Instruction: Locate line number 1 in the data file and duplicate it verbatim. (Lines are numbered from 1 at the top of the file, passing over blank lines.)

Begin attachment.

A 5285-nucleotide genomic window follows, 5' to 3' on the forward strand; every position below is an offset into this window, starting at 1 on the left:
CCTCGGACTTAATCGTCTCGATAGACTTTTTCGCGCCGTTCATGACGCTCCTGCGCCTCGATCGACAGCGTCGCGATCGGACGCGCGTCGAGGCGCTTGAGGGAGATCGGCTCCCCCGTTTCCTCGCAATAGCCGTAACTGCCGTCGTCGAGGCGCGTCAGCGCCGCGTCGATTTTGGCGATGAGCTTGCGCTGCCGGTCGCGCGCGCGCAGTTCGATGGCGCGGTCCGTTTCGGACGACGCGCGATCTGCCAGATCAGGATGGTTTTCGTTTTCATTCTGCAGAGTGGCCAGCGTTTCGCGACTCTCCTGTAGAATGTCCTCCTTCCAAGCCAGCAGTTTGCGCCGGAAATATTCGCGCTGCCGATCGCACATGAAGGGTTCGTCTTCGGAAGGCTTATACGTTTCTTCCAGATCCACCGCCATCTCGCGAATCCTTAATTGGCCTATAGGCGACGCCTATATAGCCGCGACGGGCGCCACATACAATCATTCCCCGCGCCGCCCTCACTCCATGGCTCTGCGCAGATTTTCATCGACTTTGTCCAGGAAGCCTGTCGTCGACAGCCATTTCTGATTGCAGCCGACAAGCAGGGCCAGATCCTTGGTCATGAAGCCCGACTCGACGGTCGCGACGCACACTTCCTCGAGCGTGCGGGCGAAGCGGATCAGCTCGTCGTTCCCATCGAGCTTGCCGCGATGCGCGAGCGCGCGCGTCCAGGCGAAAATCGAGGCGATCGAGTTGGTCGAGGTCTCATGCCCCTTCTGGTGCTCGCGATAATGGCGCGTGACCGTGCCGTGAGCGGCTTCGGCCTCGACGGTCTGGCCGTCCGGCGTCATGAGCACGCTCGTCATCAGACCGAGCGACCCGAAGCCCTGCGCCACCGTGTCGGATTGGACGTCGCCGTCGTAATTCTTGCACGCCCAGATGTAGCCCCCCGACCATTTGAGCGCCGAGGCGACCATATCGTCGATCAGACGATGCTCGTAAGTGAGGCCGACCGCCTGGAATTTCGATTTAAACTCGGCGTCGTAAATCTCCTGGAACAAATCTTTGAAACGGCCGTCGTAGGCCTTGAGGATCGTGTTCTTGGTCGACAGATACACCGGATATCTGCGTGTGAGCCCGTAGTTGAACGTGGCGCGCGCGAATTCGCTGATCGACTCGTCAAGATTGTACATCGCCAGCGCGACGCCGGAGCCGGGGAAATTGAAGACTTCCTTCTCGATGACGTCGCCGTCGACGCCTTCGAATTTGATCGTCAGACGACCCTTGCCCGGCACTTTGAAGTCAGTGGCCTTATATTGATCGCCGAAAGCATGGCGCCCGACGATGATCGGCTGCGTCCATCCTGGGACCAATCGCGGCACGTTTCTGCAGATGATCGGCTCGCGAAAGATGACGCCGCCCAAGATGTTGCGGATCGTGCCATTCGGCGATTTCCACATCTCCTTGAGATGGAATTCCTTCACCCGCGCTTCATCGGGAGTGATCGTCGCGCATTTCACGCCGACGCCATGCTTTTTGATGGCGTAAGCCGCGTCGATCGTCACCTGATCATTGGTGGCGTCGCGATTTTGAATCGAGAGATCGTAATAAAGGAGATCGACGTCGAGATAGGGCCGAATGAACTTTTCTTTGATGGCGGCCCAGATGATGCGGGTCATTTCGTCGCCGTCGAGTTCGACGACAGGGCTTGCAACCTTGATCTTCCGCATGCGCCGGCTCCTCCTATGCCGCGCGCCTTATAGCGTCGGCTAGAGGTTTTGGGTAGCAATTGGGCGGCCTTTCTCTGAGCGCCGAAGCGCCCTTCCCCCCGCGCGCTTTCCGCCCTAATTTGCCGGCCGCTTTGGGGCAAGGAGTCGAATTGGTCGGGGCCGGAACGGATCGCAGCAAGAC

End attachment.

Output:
A 5285-nucleotide genomic window follows, 5' to 3' on the forward strand; every position below is an offset into this window, starting at 1 on the left: